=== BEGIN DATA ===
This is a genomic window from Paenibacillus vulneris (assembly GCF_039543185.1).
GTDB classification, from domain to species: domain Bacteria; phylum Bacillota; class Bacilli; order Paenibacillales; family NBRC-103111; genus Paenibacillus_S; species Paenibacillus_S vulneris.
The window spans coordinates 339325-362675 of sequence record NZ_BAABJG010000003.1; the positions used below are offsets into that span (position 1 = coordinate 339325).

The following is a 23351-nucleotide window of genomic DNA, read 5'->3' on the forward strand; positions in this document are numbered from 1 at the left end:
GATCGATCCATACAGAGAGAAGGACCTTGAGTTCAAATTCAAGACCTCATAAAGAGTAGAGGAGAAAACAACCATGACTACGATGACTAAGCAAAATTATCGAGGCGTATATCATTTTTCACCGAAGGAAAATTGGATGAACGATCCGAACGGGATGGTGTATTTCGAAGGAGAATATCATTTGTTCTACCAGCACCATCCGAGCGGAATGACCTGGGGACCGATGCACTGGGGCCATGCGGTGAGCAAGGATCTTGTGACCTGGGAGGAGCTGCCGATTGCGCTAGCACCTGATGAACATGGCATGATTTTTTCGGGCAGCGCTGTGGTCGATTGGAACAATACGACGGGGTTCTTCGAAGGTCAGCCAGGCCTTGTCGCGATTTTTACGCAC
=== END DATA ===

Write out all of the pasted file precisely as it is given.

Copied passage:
This is a genomic window from Paenibacillus vulneris (assembly GCF_039543185.1).
GTDB classification, from domain to species: domain Bacteria; phylum Bacillota; class Bacilli; order Paenibacillales; family NBRC-103111; genus Paenibacillus_S; species Paenibacillus_S vulneris.
The window spans coordinates 339325-362675 of sequence record NZ_BAABJG010000003.1; the positions used below are offsets into that span (position 1 = coordinate 339325).

The following is a 23351-nucleotide window of genomic DNA, read 5'->3' on the forward strand; positions in this document are numbered from 1 at the left end:
GATCGATCCATACAGAGAGAAGGACCTTGAGTTCAAATTCAAGACCTCATAAAGAGTAGAGGAGAAAACAACCATGACTACGATGACTAAGCAAAATTATCGAGGCGTATATCATTTTTCACCGAAGGAAAATTGGATGAACGATCCGAACGGGATGGTGTATTTCGAAGGAGAATATCATTTGTTCTACCAGCACCATCCGAGCGGAATGACCTGGGGACCGATGCACTGGGGCCATGCGGTGAGCAAGGATCTTGTGACCTGGGAGGAGCTGCCGATTGCGCTAGCACCTGATGAACATGGCATGATTTTTTCGGGCAGCGCTGTGGTCGATTGGAACAATACGACGGGGTTCTTCGAAGGTCAGCCAGGCCTTGTCGCGATTTTTACGCAC